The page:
The NHS should not pay for vaping

Even if it is too early to be certain, a growing body of evidence suggests that electronic cigarettes are far less harmful to health than smoking tobacco. A report from Public Health England, King’s College London and Queen Mary University London says they carry just 5 per cent of the risk of cigarettes. This is because “vaping”, as it is called, doesn’t involve breathing in smoke, which contains toxins and carcinogens that cause lung cancer and other smoking-related diseases.

Health officials now want e-cigarettes to be properly regulated, and for the NHS to dole them out free, to encourage smokers to quit. It is estimated that if every smoker in Britain switched to vaping, about 75,000 lives a year could be saved. Indeed, many of the 2.6 million “vapers” in Britain have managed to give up traditional cigarettes by switching to the new products.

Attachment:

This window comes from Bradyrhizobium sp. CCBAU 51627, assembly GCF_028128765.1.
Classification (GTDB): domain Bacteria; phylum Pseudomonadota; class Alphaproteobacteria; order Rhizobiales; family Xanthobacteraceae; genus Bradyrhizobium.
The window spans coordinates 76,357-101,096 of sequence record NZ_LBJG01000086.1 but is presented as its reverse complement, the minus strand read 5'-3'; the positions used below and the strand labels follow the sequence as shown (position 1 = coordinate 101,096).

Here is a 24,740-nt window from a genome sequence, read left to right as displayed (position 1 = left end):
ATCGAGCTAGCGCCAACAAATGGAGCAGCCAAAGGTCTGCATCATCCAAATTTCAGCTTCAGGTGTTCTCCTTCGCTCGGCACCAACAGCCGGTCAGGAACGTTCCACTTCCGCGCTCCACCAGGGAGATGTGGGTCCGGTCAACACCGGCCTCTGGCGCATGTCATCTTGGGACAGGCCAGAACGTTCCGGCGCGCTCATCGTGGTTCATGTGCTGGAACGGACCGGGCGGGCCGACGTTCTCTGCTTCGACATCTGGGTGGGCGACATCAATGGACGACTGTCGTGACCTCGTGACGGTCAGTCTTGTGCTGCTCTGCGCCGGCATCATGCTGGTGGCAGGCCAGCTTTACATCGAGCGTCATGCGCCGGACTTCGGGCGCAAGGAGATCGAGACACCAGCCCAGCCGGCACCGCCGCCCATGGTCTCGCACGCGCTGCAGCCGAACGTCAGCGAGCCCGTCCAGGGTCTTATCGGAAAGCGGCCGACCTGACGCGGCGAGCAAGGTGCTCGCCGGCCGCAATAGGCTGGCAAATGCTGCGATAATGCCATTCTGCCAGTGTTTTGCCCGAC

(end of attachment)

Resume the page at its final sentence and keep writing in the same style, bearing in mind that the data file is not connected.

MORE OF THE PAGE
But this does not mean that taxpayers’ money should be used to dispense them for nothing. If a smoker wants to give up, the financial incentive already exists, since e-cigarettes are cheaper than tobacco. Why should the NHS, which is strapped for cash, use its limited resources in this way – especially since most of the electronic brands are manufactured by the tobacco companies, which have moved into the sector as their traditional markets (in the West, at least) shrink?

One thing is clear: there is a perverse hostility to e‑cigarettes that needs to be confronted, since it discourages smokers from switching. Rather than propose that the NHS should pay for them, health officials should challenge the irrational trend towards prohibiting their use in public places.